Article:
- This song is a basically list of names - people who Steve Kilbey considers to be ridiculous. I wondered if this meant he disliked them, but Bruce told me that wasn't the right interpretation. They are people that Steve sees as eccentric/strange/bizarre in some way. The list includes musicians, actors, politicians and entertainers, including Harry Houdini. Houdini apparently debunked mystics, spiritualists and psychics, but spent a lot of time trying to find a "real psychic" would could put him in contact with his dead mother !
It was quite long - perhaps a little too long, but the version we heard wasn't the final edit. A "moody effects" section has will probably be dropped for the final version, but will probably resurface in a later release. And it's going to be fun trying to find out who all these people are ! Look for a list here on Shadow Cabinet.
- Steve remixed this song after returning from overseas because he felt that it, being the first single from the album, should have a more "commercial" sound. It seems to have worked because it is being played by 3JJJ and 3MMM, which probably hasn't played a Church track since Metropolis.
Comedown was originally written with/for Melbourne singer Margot Smith and both have recorded the song. I can't get the bass line from the chorus out of my mind !
- WOW ! This is so damned cool - my favourite track of all. For those who saw Steve and Marty performing this song live, this song will definitely evoke memories. This rendition captures all the quiet tension of those performances and enhances it in just the right places with bass rumbles, violin, and timpani and cymbal rolls. I'm told this is quite a faithful cover of the original, which I have not heard.
- The first of the three instrumental tracks on the album, this track actually started as a kind of joke. It's basically a repeated bass line with each guitarist taking a lengthy solo (2 points if you can guess who plays each solo....Matt and I got it wrong !). Steve was originally going to use a brief snippet of this track somewhere on the album (like the start of No Explanation) but ended up keeping the whole song and adding a "huge instrumental" sound to it. He wasn't sure if it was wise to call it "Grandiose" because this would be saying "Please shoot me down in flames" but as Bruce pointed out, the original title of "The Revelation" wouldn't have helped much either :-) !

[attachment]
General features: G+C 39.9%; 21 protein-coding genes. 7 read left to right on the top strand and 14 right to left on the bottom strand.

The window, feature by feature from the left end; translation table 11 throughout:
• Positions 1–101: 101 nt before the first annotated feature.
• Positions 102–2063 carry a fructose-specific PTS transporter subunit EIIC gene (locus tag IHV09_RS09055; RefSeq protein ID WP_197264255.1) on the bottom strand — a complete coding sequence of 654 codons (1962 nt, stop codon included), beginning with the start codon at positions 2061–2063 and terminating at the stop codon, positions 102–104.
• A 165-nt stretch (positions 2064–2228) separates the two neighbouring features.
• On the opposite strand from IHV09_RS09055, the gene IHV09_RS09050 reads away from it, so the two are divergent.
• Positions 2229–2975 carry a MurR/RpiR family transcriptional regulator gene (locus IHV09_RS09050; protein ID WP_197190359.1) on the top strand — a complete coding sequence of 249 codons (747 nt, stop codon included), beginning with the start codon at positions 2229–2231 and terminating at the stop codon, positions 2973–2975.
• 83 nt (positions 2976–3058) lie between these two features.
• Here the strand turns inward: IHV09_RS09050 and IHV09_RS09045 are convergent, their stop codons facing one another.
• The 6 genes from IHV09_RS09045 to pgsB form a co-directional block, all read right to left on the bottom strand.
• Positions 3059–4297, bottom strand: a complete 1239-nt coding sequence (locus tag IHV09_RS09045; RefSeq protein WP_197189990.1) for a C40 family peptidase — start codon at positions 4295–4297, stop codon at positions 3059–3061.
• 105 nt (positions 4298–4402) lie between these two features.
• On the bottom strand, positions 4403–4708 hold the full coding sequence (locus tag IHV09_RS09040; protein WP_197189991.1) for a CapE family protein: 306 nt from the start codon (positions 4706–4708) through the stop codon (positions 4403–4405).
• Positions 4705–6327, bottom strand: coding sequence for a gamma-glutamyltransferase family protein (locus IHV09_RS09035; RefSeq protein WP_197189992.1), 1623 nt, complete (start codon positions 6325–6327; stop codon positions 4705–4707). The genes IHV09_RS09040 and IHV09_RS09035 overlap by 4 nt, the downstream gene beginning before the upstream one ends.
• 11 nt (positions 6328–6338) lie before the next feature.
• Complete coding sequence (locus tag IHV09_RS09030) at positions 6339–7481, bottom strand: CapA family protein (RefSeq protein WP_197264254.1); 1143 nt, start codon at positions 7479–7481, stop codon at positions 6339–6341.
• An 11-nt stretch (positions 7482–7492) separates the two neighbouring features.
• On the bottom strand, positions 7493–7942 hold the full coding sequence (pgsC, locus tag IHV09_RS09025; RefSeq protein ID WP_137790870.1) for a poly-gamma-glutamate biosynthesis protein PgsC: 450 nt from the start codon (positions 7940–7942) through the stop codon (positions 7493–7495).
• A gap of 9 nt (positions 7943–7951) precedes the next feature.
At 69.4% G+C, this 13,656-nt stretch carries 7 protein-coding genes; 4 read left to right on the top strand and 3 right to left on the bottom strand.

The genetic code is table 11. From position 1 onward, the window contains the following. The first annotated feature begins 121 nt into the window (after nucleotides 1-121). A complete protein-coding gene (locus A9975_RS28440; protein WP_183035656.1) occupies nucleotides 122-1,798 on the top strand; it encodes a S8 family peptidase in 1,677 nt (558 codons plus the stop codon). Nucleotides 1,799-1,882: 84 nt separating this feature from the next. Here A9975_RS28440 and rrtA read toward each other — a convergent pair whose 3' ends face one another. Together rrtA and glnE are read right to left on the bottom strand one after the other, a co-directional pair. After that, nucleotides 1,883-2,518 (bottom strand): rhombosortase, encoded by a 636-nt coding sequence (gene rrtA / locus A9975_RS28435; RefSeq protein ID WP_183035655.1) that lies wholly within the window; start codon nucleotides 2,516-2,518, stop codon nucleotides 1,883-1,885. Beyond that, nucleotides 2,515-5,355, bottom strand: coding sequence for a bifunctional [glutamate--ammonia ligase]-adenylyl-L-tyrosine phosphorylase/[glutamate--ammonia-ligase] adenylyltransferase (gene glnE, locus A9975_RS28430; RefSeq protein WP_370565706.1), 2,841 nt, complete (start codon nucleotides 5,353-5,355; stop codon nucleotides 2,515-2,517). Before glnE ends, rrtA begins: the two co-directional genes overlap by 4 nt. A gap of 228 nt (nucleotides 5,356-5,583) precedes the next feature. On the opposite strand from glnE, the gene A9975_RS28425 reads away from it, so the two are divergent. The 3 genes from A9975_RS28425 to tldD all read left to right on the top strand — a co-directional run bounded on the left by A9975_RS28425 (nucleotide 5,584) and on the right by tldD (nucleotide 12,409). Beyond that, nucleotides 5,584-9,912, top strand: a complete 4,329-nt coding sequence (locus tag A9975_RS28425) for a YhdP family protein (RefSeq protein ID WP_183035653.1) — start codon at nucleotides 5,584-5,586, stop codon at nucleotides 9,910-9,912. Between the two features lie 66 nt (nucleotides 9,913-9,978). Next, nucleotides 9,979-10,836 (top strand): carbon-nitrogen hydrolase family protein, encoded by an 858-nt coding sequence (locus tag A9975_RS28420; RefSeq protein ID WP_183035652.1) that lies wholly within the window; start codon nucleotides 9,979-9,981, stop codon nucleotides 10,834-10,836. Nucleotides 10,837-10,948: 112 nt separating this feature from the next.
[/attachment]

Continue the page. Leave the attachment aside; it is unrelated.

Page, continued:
- "Another song obsessed with crossdressers" says Bruce. This follows on from a lot of the material on the Fake album, but I had to tell Bruce that this song did nothing for me at all. He said yes, it is a "mid-pace" kind of song, but when he played it to some American record company execs they all loved it ! So maybe you have to American to get into this song...on the other hand, I only heard it once and I'm sure many Church fans will know that songs tend to "grow on you" instead of providing an instant appeal.
- It Could Be Anyone
- This grabbed all of us right from the start. A strange "accordion on acid" sound stopped us talking (we started halfway through Ladyboy) and led us into this cool song. It sounded like a cross between the vocals from "Out Of Touch" and the bass and drums from "Macabre Tavern". Bruce told us that this song was very different from its initial inception, which was twice as fast and had different lyrics. Steve had decided to change the lyrics, but the new words didn't work with the original tempo, so it was slowed down drastically. Steve purposely used heavy effects on his voice so it is very difficult to understand, which would promote many different interpretations. But since Stephen Cummings has also recorded it for his new album, we can get them off there :-) (Though they are a hybrid of Steve's original and revised lyrics).
- Further Adventures Of The Time Being